There is no CCTV or police body camera footage currently known to exist after the shooting of a man by police in Wood Green last week.

A police officer has been arrested over the fatal shooting of 28-year-old Tottenham man Jermaine Baker on Bracknell Close behind Wood Green Crown Court on Friday, 11 December. It was confirmed that Mr Baker was shot while sat in a car, and that there was a gun in the car at the same time.

The CCTV footage is still being searched.

The details were released at a fiery community meeting at Tottenham Town Hall on Thursday night.

There was slight tension beforehand – one man being overheard to say “we’re here to put some heat on their backsides” – but this boiled over in an angry and emotional two-hour meeting.

Any reference to Mr Baker’s death was greeted with calls of “murder”, which grew more vociferous as the meeting went on.

The details of CCTV and the arrest were confirmed in a statement read by Independent Police Complaints Commission (IPCC) commissioner Cindy Butts to the meeting.

Ms Butts said in her statement: “[On Friday] we were informed by the Metropolitan Police and our investigators were immediately sent to the scene.

“At the scene was a black Audi. The evidence suggests that Mr Baker was in this car when he was shot. In that car was what appears to be a non-police issue firearm.

“I am not able to provide information about whereabouts in the car the non-police issue firearm was found or where Mr Baker was sat. These questions are the focus of our investigation

“A CCTV trawl has been undertaken and at this stage no relevant CCTV has been identified. No Body worn cameras have captured the incident.

“I am aware of the concerns and frustrations the community have on this issue and would like to reiterate that we the IPCC support the widest possible use of body worn video.

“This afternoon a firearms officer has been arrested and interviewed under caution. All the other significant firearms officers have provided detailed statements as is normal practice.

“The evidence we have at this stage does not mean that the officer definitively committed a criminal act and nor does it mean he will necessarily be charged with a criminal offence.”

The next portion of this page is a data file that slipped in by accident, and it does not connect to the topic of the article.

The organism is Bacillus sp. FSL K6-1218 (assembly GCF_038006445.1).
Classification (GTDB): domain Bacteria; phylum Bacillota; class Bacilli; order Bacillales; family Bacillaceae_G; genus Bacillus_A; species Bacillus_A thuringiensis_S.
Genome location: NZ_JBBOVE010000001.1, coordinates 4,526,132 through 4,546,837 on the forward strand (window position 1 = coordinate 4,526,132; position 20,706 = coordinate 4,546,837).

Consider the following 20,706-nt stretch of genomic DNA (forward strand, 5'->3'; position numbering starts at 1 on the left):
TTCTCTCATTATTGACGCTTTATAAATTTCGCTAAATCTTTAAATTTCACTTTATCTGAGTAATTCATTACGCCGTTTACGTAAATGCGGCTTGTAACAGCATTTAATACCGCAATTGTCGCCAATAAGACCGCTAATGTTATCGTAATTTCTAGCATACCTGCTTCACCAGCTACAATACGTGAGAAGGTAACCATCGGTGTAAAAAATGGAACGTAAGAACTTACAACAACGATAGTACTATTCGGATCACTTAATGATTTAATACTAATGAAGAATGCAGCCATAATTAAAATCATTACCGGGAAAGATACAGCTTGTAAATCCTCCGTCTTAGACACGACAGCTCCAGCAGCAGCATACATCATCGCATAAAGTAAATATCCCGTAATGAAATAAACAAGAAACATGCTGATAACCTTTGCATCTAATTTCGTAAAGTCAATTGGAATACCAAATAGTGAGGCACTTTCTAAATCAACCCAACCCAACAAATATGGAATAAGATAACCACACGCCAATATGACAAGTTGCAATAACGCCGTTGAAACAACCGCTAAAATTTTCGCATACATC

Marcia Rigg, whose brother Sean Rigg died in police custody in Brixton in August 2008, spoke from the audience and criticised the lack of clear CCTV of the shooting

Helen King, assistant commissioner of the Met Police, was one of seven speakers at the meeting.

She was greeted with an angry response whenever she spoke, and was heckled with calls of ‘liar’ and ‘terrorist’.

She said: “We in the Met Police want to express our thoughts and sympathies are with Jermaine Baker’s family.

“We want to listen, we know we have not always been here to listen to you.

“Our armed officers recognise they need to work within the law – it is in all our benefits that the armed officers have all our support in the split second decisions they make.

“When we authorise firearms it is because we believe we have evidence that there is a threat.”

She said she wanted all officers to have body cameras, and that between March and December 22,000 camera would be rolled out for use. These would only be switched on for operations.

Stafford Scott of activist group Tottenham Rights was another of the main speakers. He called on the community to learn from the shooting of Mark Duggan and the aftermath, as well as calling out the national media as “rats” for inaccurate reporting.

Mr Scott said: “We’ve had a horrific experience. We’ve called this meeting because we have learned from the experience of 2011. This time around there has been some learning.

“The Met Police invited us in, they did not have to be asked. The best thing they could do now is create an opportunity for the community to speak, and to ensure that we have a transparent and robust process that gives us answers, not one that takes four or five years.

“Haringey has been subjected to scurrilous reporting by scurrilous reporters – they are rats. They have made up gangs that don’t exist. Hopefully we can have a meeting where facts are shared in the proper manner.”

At the meeting, Haringey Police Borough Commander Victor Olisa said that there was no evidence that Mr Baker was a gang member. He also said he had been fully informed of the nature of the operation taking place in his borough.

He said: “When an operation happens, they tell me, so that when something goes wrong I can explain that to the community.

“When they go wrong I am held accountable. Those officers who carry out the operation are also held accountable.”

At times however the meeting descended into farce and argument, with several people grabbing the microphone intended for audience questions and either asking their own unsolicited questions, or shouting abuse at the panel.

At the end when Ms Butts made her closing statement, there was a mass walkout with less than half the room staying to hear what she had to say.